How to deploy the Percona database performance monitor with Docker

If you’re a database administrator, you might want to be able to track the performance of these servers. Jack Wallen shows you how to do it with Percona and Docker.

Concept of computer programming or software or game development
Image: Yaran/Adobe Stock

One job of database administrators is to keep track of the performance of their databases. But how does one do it? Thanks to numerous open source projects, there are many ways to accomplish this task. One such method is through the Percona monitoring and management system, which provides:

  • Support for MySQL, MariaDB, PostgreSQL, MongoDB and ProxySQL
  • ACID compliance
  • Multi-version concurrency control
  • Support for triggers, views, subqueries, stored procedures and more
  • Support for InnoDB resource groups
  • Supports InnoDB, XtraDB and MyRocks storage engines for MySQL/MariaDB and WiredTire, MMAPv1, InMemory and RocksDB for MongoDB
  • SQL roles
  • Monitors both query analytics and metrics
  • Supports checks for common security issues

SEE: Hiring Kit: Database Engineer (TechRepublic Premium)

If you need a database performance monitor, Percona might be what you’re looking for, and I’ll show you how to get this system up and running using Docker.

What you need to deploy Percona

The only things you need to deploy this database performance monitor are at least a computer that supports Docker and a user with sudo privileges. I will demonstrate using two instances of Ubuntu Server 22.04. With those bits ready, let’s get the ball rolling.

Read  How to Overcome the Pitfalls of the Saudi-Iran Dialogue

How to install Docker

The first thing you need to do is install the GPG key for the official Docker repository with:

curl -fsSL | sudo gpg --dearmor -o /usr/share/keyrings/docker-archive-keyring.gpg

Next, add the official Docker repository with the command:

echo "deb [arch=amd64 signed-by=/usr/share/keyrings/docker-archive-keyring.gpg] $(lsb_release -cs) stable" | sudo tee /etc/apt/sources.list.d/docker.list > /dev/null

Install the required dependencies with the command:

sudo apt-get install apt-transport-https ca-certificates curl gnupg lsb-release -y

Finally, we can install the latest version of the Docker engine:

sudo apt-get update
sudo apt-get install docker-ce docker-ce-cli -y

Add your user to the docker group with:

sudo usermod -aG docker $USER

Log out and back in for the changes to take effect.

How to deploy Percona

First, create a volume for mounting with:

docker create -v /srv --name pmm-data percona/pmm-server:latest /bin/true

Next, deploy Percona with:

docker run -d -p 8000:80 -p 8443:443 --volumes-from pmm-data --name pmm-server --restart always percona/pmm-server:latest

How to access the Percona web interface

You should now be able to access the Percona web interface by pointing a browser to https://SERVER:8443, where SERVER is the IP address of the hosting server. You must log in with the default credentials of admin/admin.

After successful authentication, you will be prompted to change the admin user password. This is not only important for security reasons, but also for the connection of the Percona monitoring agent.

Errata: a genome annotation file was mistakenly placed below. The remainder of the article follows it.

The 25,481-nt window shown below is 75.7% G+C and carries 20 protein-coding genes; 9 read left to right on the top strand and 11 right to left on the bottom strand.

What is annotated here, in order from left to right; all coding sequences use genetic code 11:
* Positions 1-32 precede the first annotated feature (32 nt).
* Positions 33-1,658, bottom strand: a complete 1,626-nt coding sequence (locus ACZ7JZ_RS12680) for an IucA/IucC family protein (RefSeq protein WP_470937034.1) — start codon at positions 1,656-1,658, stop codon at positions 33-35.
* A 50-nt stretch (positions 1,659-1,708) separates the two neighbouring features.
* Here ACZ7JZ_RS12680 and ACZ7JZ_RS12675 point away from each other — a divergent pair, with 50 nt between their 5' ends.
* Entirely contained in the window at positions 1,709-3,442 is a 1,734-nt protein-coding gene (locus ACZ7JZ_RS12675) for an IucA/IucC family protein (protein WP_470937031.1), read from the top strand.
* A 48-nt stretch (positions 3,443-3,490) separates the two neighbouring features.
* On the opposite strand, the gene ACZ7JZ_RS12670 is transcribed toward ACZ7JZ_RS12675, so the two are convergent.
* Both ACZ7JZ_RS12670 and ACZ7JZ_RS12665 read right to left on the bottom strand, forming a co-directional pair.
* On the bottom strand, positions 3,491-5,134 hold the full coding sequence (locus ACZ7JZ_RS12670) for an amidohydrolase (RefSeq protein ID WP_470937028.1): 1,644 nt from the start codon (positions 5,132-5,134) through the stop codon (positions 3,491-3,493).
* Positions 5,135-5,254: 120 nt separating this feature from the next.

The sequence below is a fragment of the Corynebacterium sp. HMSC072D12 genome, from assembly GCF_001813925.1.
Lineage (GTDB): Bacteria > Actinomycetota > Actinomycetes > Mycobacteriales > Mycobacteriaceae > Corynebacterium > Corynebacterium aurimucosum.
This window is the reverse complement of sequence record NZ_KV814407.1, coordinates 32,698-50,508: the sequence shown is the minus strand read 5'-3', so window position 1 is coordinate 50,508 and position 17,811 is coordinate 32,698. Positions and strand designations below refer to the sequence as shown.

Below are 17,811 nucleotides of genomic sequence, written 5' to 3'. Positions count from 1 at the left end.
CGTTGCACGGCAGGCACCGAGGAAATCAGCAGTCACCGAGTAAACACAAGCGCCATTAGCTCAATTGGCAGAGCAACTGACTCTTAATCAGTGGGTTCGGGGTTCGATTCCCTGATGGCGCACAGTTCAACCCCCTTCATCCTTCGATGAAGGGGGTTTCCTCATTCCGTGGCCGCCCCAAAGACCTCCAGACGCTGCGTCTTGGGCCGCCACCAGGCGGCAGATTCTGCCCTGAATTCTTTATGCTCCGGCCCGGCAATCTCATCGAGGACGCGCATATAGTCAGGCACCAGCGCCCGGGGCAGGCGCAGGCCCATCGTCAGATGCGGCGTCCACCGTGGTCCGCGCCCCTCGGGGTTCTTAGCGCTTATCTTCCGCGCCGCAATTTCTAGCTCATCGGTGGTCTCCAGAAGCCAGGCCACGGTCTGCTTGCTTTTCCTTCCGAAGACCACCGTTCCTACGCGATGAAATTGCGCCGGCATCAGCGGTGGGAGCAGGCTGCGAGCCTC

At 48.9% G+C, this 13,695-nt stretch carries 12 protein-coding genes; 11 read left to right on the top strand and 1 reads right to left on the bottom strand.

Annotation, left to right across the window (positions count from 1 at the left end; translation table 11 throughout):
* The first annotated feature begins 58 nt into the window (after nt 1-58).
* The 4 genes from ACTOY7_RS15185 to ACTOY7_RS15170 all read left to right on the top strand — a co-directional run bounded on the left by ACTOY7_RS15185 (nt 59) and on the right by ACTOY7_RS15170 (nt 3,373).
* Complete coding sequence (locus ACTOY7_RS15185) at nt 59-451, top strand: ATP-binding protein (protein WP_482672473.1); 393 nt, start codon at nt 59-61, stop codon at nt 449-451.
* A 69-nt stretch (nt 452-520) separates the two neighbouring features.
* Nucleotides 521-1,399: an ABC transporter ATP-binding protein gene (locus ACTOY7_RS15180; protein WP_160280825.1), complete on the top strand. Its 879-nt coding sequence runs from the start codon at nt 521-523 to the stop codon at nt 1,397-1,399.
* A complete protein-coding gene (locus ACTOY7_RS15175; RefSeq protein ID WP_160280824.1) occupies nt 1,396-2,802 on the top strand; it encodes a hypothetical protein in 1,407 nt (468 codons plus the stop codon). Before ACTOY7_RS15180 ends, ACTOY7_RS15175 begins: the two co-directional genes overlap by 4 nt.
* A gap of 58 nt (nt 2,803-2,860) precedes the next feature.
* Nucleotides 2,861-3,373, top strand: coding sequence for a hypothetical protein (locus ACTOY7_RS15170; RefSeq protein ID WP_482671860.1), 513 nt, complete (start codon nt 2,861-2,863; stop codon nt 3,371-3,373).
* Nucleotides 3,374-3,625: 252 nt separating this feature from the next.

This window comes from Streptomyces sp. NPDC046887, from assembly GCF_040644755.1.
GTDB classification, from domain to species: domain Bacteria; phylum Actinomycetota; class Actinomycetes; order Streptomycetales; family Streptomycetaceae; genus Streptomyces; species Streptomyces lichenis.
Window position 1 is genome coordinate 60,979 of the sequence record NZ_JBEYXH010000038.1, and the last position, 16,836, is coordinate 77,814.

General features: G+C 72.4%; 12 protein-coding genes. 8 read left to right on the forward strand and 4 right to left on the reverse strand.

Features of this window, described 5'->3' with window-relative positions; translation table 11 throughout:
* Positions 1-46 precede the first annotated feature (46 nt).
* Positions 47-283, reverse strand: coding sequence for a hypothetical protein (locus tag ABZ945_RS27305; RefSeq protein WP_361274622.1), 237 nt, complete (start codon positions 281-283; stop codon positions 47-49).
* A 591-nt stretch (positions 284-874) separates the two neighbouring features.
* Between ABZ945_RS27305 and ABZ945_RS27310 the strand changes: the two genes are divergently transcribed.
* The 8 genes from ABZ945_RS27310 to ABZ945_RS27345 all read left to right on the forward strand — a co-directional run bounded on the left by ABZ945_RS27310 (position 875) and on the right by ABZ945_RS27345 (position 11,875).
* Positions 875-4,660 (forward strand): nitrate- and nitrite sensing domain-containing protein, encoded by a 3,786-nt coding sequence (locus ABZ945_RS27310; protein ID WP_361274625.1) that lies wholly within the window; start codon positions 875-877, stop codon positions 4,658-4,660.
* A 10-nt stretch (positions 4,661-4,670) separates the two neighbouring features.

How to deploy the Percona monitoring agent

In order for Percona to monitor the performance of your database servers, you must connect these servers to the monitor. For this we proceed with Docker. To do this, you need three pieces of information:

  • IP address of the Percona server
  • Admin username for Percona, that is admin
  • Password for the Percona Admin user that you changed when you first logged in
Read  How to navigate a 'unreal' rental market, and find an affordable place to live

You also need to make sure Docker is installed on the database server you want to monitor. You can use the same instructions from earlier to do this. With Docker installed, pull down the latest Percona pmm client with:

docker pull percona/pmm-client:2

Create a persistent data volume with:

docker create --volume /srv --name pmm-client-data percona/pmm-client:2 /bin/true

Finally, deploy the PMM agent with the following command (make sure to change SERVER and PWORD according to your deployment):

docker run -d \
--rm \
--name pmm-client \
-e PMM_AGENT_CONFIG_FILE=config/pmm-agent.yaml \
--volumes-from pmm-client-data \

Where SERVER is the IP address of the hosting Percona monitoring server you deployed earlier and PWORD is the new password you created for the admin user.

We can now connect the client to the server with the command:

docker exec pmm-client pmm-admin config --server-insecure-tls --server-url=https://admin:[email protected]:8443

Where PWORD is the admin password you created and SERVER is the IP address of your Percona server.

You should see in the output:

Checking local pmm-agent status...

pmm-agent is running.
Registering pmm-agent on PMM Server…
Configuration file /usr/local/percona/pmm2/config/pmm-agent.yaml updated.
Reloading pmm-agent configuration…
Configuration reloaded.
Checking local pmm-agent status…
pmm-agent is running.

At this point you should see the new node in your Percona dashboard (Figure A).

Figure A

Our new node is available for monitoring with Percona.

Congratulations, thanks to Docker you now have a database performance monitor up and running. For more information on Percona, see the official documentation here.

Subscribe to TechRepublic’s How To Make Tech Work on YouTube for the latest tech advice for business professionals from Jack Wallen.

Read  Reims vs. PSG score prediction, live stream: How to watch Neymar and Mbappe online, TV channel, news, odds

Leave a Comment

Your email address will not be published. Required fields are marked *